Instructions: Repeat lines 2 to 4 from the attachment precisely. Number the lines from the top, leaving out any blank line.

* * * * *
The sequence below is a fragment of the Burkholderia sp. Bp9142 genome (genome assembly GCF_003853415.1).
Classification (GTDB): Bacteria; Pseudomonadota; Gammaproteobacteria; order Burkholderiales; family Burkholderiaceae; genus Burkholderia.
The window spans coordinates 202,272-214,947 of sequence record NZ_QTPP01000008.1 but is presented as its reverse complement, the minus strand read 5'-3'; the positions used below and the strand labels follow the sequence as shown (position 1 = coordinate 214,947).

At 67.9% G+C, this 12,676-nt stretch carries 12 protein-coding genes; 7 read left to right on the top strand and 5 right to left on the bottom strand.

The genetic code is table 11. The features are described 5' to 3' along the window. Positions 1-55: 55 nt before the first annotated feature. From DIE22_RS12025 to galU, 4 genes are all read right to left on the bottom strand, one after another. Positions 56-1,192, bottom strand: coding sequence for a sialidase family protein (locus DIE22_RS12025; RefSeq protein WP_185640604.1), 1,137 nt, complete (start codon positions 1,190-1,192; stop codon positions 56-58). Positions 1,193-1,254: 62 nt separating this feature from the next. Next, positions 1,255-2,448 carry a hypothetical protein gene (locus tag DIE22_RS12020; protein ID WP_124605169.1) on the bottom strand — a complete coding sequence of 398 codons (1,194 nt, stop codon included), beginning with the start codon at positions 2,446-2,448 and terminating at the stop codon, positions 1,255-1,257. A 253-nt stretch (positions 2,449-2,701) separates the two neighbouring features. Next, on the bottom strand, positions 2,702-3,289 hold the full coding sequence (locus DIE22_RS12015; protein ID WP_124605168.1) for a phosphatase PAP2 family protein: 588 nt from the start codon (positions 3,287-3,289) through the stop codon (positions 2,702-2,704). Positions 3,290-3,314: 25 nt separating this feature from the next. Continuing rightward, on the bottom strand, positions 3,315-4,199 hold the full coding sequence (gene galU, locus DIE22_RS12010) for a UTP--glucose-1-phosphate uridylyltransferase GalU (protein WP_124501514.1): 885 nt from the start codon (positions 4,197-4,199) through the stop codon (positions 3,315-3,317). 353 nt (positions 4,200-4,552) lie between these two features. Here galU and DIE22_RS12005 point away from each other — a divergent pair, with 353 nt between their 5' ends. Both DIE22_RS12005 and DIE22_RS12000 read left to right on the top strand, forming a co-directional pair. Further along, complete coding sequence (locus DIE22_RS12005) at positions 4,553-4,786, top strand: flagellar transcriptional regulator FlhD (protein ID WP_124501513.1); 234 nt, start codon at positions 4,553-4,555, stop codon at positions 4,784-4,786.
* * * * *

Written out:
Classification (GTDB): Bacteria; Pseudomonadota; Gammaproteobacteria; order Burkholderiales; family Burkholderiaceae; genus Burkholderia.
The window spans coordinates 202,272-214,947 of sequence record NZ_QTPP01000008.1 but is presented as its reverse complement, the minus strand read 5'-3'; the positions used below and the strand labels follow the sequence as shown (position 1 = coordinate 214,947).

At 67.9% G+C, this 12,676-nt stretch carries 12 protein-coding genes; 7 read left to right on the top strand and 5 right to left on the bottom strand.